Taliban Gaining Firepower and Confidence

It took two years, but al Qaeda fighters helped resurrect battered Taliban forces from the ashes of their defeat - arming and funding them.

It took months before the Taliban agreed to show CBS News their operations.

This was not like our last encounter with the Taliban three years ago when they were open to our visit. This time only our local Afghan team was permitted, reports CBS News chief foreign affairs correspondent Lara Logan.

CBS News Special Report: The Road Ahead

What they found was disturbing. Inside a vehicle was an Afghan policeman the Taliban had just captured.

Taliban fighters swarmed his police car, then drove it straight into the local town, parading their victory - masters in the art of propaganda.

Their commander, Amir Hamza, boasted that they've seized many hostages from the main road.

"I can show you if you want," he added casually.

And show us they did. One captured policeman's hand was shaking with fear as he was forced to hold up his ID card, the U.S. flag clearly visible. We don't know what happened to him but the Taliban have executed many policemen.

One main highway is fertile ground for their attacks. Supply convoys don't make it through. Seven fuel trucks torched - a massive blaze - and another show of Taliban force.

These days not even the Afghan capital is safe. Taliban fighters are able to blend easily with the local population here, moving in and out of Kabul at will. They're able to carry out spectacular al Qaeda-style attacks with sophisticated military backing that many here believe comes from Pakistan.

Commander Hamza told us his Taliban had only a few small guns when they started to fight back against the U.S.

"Now we control the main road, close enough to see the American base," Hamza said.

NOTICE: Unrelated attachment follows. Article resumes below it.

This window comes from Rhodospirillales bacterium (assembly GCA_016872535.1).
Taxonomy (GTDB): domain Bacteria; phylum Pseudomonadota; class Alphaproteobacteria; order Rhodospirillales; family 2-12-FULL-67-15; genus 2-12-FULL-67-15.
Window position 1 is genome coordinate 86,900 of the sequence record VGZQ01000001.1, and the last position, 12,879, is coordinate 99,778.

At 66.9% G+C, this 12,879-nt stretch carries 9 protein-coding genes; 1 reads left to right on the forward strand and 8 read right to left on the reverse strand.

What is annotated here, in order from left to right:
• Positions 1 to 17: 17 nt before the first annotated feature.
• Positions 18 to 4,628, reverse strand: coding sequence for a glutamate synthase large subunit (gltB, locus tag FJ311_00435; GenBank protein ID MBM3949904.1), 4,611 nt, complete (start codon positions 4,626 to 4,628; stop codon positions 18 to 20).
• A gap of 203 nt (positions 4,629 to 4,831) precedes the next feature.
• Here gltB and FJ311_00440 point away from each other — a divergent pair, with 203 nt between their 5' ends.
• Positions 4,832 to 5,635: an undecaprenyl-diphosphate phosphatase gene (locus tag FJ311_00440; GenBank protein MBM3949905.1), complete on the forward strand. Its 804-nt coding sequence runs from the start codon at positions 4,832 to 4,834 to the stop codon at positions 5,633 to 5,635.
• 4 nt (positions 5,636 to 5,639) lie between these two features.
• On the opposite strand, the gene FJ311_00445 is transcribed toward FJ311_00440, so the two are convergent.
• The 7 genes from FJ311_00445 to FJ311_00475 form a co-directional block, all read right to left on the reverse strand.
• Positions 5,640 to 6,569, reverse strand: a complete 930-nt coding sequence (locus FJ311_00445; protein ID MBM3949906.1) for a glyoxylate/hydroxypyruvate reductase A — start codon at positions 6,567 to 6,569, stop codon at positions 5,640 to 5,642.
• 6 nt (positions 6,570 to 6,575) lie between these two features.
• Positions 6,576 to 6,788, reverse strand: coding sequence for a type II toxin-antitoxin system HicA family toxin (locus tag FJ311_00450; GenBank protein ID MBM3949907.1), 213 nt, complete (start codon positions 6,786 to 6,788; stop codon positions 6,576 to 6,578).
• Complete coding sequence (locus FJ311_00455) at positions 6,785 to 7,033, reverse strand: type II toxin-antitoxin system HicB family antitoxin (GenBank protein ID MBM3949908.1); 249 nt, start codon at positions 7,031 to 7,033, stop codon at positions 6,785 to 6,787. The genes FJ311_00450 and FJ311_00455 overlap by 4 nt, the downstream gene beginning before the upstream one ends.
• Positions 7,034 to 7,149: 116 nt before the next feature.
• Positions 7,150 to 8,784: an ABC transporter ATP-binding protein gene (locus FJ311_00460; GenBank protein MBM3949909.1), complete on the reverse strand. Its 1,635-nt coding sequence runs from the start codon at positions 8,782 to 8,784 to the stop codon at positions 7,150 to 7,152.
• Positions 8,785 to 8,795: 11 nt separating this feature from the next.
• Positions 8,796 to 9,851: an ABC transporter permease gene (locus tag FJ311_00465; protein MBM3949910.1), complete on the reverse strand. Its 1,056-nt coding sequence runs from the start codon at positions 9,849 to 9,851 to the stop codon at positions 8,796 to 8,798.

Hamza is part of what's known here as "old Taliban," one of those who grew up during the Russian occupation in the 1980's, when the U.S. was arming Afghanistan's holy warriors to defeat the Soviets. After the Russians limped home, Afghanistan descended into civil war. Five years later, the Taliban emerged out of the chaos - a radical, religious and political movement drawn from Afghanistan's biggest Muslim tribe, the Pashtuns.

By the September 11 attacks of 2001, 90 percent of Afghanistan was in Taliban hands.

Commander Hamza told us: "After 9/11, when the Americans attacked, our government collapsed, but our organization did not. We went home and waited for orders."

One of Hamza's young fighters - or "new Taliban" - is part of a new generation, driven to fight the Americans out of deep hatred. He claims U.S. soldiers killed his father and two brothers. Now, he says, he will fight "to the last drop of my blood."

It took two years, but al Qaeda fighters helped resurrect battered Taliban forces from the ashes of their defeat - arming and funding them. Now the two have the same goal of defeating the U.S.

"Absolutely right. Absolutely," said Abdullah Abdullah, President Karzai's main rival. "And they are depending on one another in such a way that one cannot survive without the other."

The fight against the Taliban has become inseparable from the war against al Qaeda.

The momentum now is on the side of the insurgents and terrorists. They're watching anti-war feeling in the U.S. grow and they smell victory.

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  • Lara Logan
    Lara Logan

    Lara Logan's bold, award-winning reporting from war zones has earned her a prominent spot among the world's best foreign correspondents. Logan began contributing to 60 Minutes in 2005.